- Bug fixes. If you didn’t get the time to kill every minor bug before launch, or your players have discovered a few new ones, patch them out and tidy up the loose ends
- Downloadable content (DLC). Looking to revive some of that content you had to cut to meet your deadlines? DLC not only gives you that opportunity, but also helps you keep your game relevant with an injection of new content
- Free content updates. The one thing players like more than paid DLC is free DLC
- Game-balancing patches. Remember that winter we all spent getting decimated by Model 1887 akimbo shotguns in Modern Warfare 2? Remember the merry street parties we threw when Infinity Ward nerfed them in a post-launch patch?
Call of Duty: Modern Warfare 2, developed by Infinity Ward
And that, children, is where video games come from.
Whether you’re making your first video game or your hundredth, the game development process is an exhilarating, tiring, predictable, chaotic experience.
Your game will face its own unique hurdles, deadlines will be missed, and some ideas will have to be sacrificed. But with the seven stages of game development in your back pocket, you’ll find the process easier to manage than those developing games by the seat of their pants.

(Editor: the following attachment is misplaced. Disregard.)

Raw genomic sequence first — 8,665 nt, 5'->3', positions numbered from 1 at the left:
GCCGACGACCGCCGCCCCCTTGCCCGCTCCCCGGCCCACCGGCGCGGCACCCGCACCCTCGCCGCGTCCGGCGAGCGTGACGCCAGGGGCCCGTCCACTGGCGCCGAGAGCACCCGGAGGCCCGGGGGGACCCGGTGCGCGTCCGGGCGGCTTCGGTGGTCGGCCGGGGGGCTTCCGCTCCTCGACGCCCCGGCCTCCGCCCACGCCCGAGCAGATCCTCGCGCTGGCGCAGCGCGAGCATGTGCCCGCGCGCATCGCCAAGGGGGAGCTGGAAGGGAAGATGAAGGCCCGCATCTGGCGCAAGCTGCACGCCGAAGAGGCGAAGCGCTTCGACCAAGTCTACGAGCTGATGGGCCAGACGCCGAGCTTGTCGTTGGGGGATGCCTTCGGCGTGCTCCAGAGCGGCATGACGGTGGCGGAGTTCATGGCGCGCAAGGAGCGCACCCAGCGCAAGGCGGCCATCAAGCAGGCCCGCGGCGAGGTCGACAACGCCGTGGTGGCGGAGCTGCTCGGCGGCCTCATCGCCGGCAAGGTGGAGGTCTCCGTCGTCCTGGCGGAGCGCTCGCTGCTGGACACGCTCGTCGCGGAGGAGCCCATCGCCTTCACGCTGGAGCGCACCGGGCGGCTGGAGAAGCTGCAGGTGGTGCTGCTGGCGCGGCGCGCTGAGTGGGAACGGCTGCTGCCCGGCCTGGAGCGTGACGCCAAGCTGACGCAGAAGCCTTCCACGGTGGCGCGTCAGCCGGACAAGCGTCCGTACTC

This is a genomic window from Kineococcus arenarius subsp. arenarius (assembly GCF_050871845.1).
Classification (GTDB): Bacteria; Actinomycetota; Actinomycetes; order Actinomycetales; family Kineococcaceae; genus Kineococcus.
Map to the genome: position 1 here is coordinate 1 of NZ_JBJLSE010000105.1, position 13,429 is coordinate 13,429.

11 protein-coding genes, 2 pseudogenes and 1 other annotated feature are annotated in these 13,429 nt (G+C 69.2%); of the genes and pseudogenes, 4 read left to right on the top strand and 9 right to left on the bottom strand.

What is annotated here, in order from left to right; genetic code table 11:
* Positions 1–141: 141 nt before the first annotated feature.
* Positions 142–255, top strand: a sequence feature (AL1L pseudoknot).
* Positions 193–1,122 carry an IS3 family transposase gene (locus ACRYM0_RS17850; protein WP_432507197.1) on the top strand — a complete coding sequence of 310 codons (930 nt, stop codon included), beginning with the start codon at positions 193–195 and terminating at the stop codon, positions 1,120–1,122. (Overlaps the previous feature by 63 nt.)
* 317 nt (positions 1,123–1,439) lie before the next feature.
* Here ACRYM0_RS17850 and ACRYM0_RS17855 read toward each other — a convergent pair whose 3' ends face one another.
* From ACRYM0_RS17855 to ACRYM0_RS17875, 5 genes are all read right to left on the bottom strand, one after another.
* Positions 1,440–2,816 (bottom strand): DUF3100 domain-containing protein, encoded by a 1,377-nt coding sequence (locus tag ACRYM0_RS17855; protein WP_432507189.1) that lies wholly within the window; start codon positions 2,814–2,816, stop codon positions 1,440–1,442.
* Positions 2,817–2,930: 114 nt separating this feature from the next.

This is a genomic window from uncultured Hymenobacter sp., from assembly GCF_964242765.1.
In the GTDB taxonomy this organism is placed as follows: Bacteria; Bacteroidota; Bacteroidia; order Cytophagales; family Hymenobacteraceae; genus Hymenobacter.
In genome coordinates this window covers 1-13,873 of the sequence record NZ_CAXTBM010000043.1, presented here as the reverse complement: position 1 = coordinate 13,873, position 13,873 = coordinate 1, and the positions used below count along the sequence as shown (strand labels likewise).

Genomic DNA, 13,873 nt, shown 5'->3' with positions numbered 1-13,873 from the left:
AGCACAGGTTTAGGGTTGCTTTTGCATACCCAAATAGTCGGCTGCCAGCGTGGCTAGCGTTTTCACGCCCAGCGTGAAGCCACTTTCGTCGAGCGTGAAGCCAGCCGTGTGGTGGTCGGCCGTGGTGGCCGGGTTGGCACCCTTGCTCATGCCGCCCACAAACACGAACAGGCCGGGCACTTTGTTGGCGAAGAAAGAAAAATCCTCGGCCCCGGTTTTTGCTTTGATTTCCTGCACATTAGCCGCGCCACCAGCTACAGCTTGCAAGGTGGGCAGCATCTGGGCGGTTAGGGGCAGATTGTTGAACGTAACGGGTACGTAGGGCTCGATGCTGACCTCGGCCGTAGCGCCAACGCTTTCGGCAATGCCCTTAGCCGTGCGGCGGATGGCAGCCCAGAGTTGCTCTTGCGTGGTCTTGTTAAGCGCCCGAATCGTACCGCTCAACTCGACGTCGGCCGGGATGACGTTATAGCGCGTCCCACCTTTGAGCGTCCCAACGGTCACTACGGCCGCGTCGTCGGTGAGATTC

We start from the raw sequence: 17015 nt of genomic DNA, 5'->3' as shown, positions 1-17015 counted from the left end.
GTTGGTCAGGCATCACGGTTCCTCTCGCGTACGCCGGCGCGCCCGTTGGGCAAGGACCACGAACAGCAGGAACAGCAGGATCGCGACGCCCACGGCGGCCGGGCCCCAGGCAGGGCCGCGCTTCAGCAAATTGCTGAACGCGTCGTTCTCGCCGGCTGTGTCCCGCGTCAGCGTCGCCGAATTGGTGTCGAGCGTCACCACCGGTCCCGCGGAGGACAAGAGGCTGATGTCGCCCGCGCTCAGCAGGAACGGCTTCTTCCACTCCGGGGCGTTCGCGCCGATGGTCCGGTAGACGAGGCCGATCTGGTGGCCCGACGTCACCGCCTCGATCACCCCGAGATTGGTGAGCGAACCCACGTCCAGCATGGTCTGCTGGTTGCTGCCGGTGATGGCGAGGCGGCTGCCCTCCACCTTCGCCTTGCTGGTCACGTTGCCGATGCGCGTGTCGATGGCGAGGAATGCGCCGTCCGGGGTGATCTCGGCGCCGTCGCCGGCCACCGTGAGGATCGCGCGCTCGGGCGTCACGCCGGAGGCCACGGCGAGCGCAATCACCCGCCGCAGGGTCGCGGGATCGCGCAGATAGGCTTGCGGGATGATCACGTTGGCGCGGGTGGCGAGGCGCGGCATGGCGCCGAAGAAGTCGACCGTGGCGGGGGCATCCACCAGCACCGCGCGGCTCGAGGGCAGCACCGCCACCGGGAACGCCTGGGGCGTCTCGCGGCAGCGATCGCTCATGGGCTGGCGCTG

Make it with GameMaker
If you’re feeling inspired after all this game dev talk, why not make your next game with GameMaker?
Designed for beginners and professionals alike, GameMaker has been used to create some of the world’s greatest 2D indie games, including Undertale, Hyper Light Drifter, and BAFTA award-winning Chicory: A Colorful Tale.
The software is completely free to download and keep forever. You’ll also have access to hundreds of GameMaker guides and resources, including Hero’s Trail - the simple action game you can make in just 30 minutes, even if you’ve never coded a game before.